Chapter 13
Stimulus Generalization
ANSWERS

ANSWER:
Stimulus Generalization – The
behavioral contingencies in the presence...
d. Graph some hypothetical results
illustrating complete
discrimination between the light
colors.

or blue) the pigeon pec...
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ASO 13

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ASO 13

  1. 1. Chapter 13 Stimulus Generalization ANSWERS ANSWER: Stimulus Generalization – The behavioral contingencies in the presence of one stimulus affect the frequency of the response in the presence of another stimulus. Stimulus Discrimination – The occurrence of a response more frequently in the presence of one stimulus than in the presence of another. 27. Stimulus generalization gradients – the pigeon and the colored light stimuli a. Describe the training procedure and the rationale behind using it. ANSWER: The pigeon’s behavior of pecking the key in the presence of a yellow-green light was intermittently reinforced. Intermittent reinforcement was used to increase the behavior’s resistance to extinction. A greater resistance to extinction was necessary in order to ensure that a more complete generalization gradient would be demonstrated in the data before the behavior extinguished (and the gradient visually dropped off). (Obviously the researchers had a clue of what they were looking for, because the experiment could have been done using continuous reinforcement, but the data would not have looked as impressive.) b. Describe the testing procedure and the rationale behind using it. ANSWER: The testing procedure involved presenting the novel stimuli of different colored lights and recording whether the pigeon pecked the key. Extinction was used and no key pecks were reinforced (for any color). This was done in order to eliminate any effects that would have occurred from discrimination training. (Because had the researchers continued to intermittently reinforce pecks in the presence of the yellow-green light, the pigeon would have learned to discriminate between that stimulus and all of the other colored lights. The researchers wanted to test how much the previous reinforcement for key-peck behavior in the presence of the yellowgreen light affected key-peck behavior in the presence of other colored lights currently.) c. Graph some hypothetical results illustrating complete generalization between the light colors. Complete Generalization Frequency of Key-Pecks REVIEW: Please write the definitions for stimulus generalization and its opposite, stimulus discrimination. 350 300 250 200 150 100 50 0 red yellowgreen Test Color blue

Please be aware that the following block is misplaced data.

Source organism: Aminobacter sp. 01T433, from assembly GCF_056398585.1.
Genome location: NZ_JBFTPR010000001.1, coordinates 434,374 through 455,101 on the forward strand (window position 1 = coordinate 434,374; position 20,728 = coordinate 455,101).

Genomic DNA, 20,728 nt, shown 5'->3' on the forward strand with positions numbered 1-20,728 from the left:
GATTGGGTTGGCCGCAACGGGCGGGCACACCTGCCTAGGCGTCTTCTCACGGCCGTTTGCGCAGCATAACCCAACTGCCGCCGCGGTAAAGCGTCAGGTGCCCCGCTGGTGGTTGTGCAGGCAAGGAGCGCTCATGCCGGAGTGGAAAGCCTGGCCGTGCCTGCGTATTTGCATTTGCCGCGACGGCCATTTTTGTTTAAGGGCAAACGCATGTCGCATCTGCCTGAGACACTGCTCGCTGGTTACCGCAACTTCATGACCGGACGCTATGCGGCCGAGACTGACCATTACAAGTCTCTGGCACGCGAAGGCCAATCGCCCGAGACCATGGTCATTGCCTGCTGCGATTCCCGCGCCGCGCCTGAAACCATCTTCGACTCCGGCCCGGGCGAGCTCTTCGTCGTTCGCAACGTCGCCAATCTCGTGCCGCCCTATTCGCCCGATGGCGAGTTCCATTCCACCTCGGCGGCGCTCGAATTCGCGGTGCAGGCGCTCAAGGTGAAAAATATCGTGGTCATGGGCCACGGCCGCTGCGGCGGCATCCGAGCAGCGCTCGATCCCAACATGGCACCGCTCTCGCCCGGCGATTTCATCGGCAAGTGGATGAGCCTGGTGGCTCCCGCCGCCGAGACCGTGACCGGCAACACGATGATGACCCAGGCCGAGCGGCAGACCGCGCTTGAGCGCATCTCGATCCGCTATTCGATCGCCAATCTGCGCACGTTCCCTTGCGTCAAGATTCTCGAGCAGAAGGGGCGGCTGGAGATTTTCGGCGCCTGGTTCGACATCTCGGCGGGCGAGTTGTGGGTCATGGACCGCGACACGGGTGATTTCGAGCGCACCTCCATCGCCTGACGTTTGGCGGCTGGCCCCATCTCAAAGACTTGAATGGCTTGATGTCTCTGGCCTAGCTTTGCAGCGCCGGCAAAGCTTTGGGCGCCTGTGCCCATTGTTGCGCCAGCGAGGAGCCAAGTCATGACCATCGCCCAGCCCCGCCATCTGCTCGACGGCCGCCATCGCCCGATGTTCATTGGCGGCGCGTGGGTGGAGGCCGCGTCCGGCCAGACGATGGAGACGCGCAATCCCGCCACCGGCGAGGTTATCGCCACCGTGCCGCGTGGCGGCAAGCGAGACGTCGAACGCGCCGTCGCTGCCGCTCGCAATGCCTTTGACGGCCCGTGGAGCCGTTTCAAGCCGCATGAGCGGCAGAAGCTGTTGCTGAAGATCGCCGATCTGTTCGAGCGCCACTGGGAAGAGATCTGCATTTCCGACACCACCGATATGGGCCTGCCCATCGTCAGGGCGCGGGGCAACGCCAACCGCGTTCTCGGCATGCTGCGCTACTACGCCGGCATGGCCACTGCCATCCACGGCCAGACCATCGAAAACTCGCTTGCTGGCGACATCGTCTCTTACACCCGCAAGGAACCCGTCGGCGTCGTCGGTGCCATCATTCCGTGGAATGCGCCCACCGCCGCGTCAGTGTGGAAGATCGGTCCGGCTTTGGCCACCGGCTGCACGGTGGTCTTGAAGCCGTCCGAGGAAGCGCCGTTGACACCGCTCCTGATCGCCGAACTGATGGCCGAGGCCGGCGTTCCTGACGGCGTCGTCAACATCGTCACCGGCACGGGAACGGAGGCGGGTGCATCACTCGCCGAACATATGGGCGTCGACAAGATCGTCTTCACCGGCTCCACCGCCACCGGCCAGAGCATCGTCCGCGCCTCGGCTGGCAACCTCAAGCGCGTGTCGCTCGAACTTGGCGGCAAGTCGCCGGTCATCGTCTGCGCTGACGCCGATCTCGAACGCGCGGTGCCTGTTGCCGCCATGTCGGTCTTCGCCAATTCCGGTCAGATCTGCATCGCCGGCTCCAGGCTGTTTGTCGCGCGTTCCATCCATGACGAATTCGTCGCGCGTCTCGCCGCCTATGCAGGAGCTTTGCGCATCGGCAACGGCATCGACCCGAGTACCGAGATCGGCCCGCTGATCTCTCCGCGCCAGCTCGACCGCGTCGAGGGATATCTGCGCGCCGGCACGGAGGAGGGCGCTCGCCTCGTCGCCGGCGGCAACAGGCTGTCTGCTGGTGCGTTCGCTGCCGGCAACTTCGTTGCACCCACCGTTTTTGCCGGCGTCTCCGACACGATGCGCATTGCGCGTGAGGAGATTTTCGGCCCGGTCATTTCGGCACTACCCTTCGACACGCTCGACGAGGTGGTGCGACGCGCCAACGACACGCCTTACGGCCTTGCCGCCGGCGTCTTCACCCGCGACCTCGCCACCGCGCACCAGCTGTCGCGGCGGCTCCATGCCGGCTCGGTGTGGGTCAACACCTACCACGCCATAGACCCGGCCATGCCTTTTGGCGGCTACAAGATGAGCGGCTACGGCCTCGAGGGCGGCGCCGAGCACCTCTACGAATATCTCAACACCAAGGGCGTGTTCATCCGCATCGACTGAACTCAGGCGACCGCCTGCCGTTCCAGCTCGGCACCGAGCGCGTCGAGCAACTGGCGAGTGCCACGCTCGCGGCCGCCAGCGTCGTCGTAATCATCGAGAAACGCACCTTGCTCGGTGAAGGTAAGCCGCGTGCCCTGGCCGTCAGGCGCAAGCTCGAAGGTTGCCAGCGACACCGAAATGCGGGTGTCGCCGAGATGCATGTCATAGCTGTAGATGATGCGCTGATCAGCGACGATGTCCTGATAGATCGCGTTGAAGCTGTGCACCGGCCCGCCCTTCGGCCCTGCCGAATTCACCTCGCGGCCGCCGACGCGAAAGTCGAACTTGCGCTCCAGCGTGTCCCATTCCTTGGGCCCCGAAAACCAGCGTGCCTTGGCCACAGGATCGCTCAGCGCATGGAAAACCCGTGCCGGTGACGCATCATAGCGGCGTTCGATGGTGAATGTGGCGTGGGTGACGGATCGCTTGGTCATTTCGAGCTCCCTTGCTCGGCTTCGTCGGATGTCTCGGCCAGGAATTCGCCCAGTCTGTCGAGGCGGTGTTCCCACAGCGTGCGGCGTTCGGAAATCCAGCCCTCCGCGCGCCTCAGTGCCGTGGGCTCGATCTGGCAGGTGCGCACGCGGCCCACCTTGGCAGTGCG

2. 2. d. Graph some hypothetical results illustrating complete discrimination between the light colors. or blue) the pigeon pecked the key less. This therefore illustrates less generalization as the stimulus becomes less similar to the training stimulus. The pigeon was more likely to discriminate between hues colors that were more different in hue (red or blue) than the training stimulus. Alternately, the pigeon was more likely to generalize between colors that were more similar in hue to yellow-green (such as pure yellow or pure green) Frequency of Key-Pecks Complete Discrimination 350 300 250 200 150 100 50 0 red yellowgreen blue Test Color e. Graph the more typical intermediate results. Typical Stimulus Generalization Gradient Frequency of Key Pecks 350 300 250 200 150 100 50 0 red yellow green Test-Color f. Be able to speak fluently about the preceding graph. ANSWER: The above graph provides an example of a stimulus-generalization gradient. As the color of the light became increasingly different from the yellow-green light (which is in the middle of the color spectrum, so in other words, as the color hue approached red blue

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